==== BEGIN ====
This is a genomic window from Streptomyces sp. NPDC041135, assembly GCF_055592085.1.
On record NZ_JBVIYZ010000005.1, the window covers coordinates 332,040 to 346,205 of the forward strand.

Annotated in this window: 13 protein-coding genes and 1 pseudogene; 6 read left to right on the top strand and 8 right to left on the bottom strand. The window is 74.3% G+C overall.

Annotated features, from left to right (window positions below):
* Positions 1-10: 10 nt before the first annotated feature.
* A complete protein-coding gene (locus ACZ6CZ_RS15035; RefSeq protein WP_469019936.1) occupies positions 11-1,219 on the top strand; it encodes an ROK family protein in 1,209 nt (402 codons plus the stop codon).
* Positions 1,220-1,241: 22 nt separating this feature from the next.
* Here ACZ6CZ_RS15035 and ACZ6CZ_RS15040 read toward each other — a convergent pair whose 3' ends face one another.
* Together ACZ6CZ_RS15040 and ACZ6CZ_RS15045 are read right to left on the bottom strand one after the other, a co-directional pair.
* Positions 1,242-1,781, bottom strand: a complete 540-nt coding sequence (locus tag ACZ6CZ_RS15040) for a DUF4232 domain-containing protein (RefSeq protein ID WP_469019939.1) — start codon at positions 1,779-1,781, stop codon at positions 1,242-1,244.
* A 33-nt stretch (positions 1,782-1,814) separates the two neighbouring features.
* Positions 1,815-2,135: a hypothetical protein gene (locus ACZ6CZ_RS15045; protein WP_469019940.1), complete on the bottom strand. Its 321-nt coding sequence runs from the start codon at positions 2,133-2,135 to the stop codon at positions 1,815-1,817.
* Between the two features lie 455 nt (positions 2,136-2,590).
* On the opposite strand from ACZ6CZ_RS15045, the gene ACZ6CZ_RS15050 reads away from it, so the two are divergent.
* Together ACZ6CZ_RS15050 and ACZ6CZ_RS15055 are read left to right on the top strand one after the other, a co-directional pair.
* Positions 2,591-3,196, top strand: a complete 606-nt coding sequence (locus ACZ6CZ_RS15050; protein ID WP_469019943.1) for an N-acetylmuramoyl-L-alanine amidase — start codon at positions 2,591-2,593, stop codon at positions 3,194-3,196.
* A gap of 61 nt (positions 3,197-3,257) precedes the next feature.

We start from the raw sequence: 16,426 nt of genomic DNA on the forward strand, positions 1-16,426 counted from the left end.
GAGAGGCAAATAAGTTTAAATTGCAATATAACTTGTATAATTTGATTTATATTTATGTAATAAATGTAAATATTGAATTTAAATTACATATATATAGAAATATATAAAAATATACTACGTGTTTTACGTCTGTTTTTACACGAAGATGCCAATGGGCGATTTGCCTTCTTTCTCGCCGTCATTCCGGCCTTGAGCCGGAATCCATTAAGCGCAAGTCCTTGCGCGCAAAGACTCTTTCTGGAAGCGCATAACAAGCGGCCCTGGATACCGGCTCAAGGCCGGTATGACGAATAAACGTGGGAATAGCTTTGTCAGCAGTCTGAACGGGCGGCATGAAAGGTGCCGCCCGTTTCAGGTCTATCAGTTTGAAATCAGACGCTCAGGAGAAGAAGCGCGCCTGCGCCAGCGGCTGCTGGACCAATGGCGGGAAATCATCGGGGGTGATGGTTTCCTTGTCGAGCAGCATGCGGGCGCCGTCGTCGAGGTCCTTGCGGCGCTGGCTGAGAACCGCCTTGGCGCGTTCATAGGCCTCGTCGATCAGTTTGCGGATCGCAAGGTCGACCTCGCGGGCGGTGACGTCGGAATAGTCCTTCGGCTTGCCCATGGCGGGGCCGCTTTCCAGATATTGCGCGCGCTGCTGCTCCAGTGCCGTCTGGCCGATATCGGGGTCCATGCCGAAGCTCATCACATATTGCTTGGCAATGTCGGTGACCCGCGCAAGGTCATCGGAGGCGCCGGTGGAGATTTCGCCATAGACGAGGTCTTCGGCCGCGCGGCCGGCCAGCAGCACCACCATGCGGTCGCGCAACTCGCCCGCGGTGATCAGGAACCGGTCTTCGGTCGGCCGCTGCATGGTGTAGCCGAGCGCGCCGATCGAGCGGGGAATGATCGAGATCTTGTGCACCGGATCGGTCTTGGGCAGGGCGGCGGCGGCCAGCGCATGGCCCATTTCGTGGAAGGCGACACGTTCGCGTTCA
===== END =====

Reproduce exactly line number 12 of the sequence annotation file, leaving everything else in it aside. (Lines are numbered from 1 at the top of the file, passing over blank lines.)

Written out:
* Positions 1,815-2,135: a hypothetical protein gene (locus ACZ6CZ_RS15045; protein WP_469019940.1), complete on the bottom strand. Its 321-nt coding sequence runs from the start codon at positions 2,133-2,135 to the stop codon at positions 1,815-1,817.